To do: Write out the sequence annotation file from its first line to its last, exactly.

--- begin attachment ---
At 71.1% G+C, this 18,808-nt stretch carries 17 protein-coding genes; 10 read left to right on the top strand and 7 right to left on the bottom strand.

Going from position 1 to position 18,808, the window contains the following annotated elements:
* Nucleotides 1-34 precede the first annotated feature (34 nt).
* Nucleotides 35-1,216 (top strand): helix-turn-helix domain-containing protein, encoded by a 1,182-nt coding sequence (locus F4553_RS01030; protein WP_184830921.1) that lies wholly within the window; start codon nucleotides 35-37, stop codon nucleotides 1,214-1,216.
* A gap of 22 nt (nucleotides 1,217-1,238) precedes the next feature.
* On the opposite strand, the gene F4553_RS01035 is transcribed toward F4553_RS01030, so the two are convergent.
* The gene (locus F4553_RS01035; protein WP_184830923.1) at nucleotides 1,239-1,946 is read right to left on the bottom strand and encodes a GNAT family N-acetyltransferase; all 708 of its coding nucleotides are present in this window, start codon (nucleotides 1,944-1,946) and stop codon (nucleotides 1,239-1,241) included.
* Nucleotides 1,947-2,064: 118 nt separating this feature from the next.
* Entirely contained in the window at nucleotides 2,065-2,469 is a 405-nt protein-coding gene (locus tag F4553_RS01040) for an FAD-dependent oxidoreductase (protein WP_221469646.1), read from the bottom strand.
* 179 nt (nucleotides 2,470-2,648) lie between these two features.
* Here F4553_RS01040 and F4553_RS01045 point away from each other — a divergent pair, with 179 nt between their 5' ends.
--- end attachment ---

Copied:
At 71.1% G+C, this 18,808-nt stretch carries 17 protein-coding genes; 10 read left to right on the top strand and 7 right to left on the bottom strand.

Going from position 1 to position 18,808, the window contains the following annotated elements:
* Nucleotides 1-34 precede the first annotated feature (34 nt).
* Nucleotides 35-1,216 (top strand): helix-turn-helix domain-containing protein, encoded by a 1,182-nt coding sequence (locus F4553_RS01030; protein WP_184830921.1) that lies wholly within the window; start codon nucleotides 35-37, stop codon nucleotides 1,214-1,216.
* A gap of 22 nt (nucleotides 1,217-1,238) precedes the next feature.
* On the opposite strand, the gene F4553_RS01035 is transcribed toward F4553_RS01030, so the two are convergent.
* The gene (locus F4553_RS01035; protein WP_184830923.1) at nucleotides 1,239-1,946 is read right to left on the bottom strand and encodes a GNAT family N-acetyltransferase; all 708 of its coding nucleotides are present in this window, start codon (nucleotides 1,944-1,946) and stop codon (nucleotides 1,239-1,241) included.
* Nucleotides 1,947-2,064: 118 nt separating this feature from the next.
* Entirely contained in the window at nucleotides 2,065-2,469 is a 405-nt protein-coding gene (locus tag F4553_RS01040) for an FAD-dependent oxidoreductase (protein WP_221469646.1), read from the bottom strand.
* 179 nt (nucleotides 2,470-2,648) lie between these two features.
* Here F4553_RS01040 and F4553_RS01045 point away from each other — a divergent pair, with 179 nt between their 5' ends.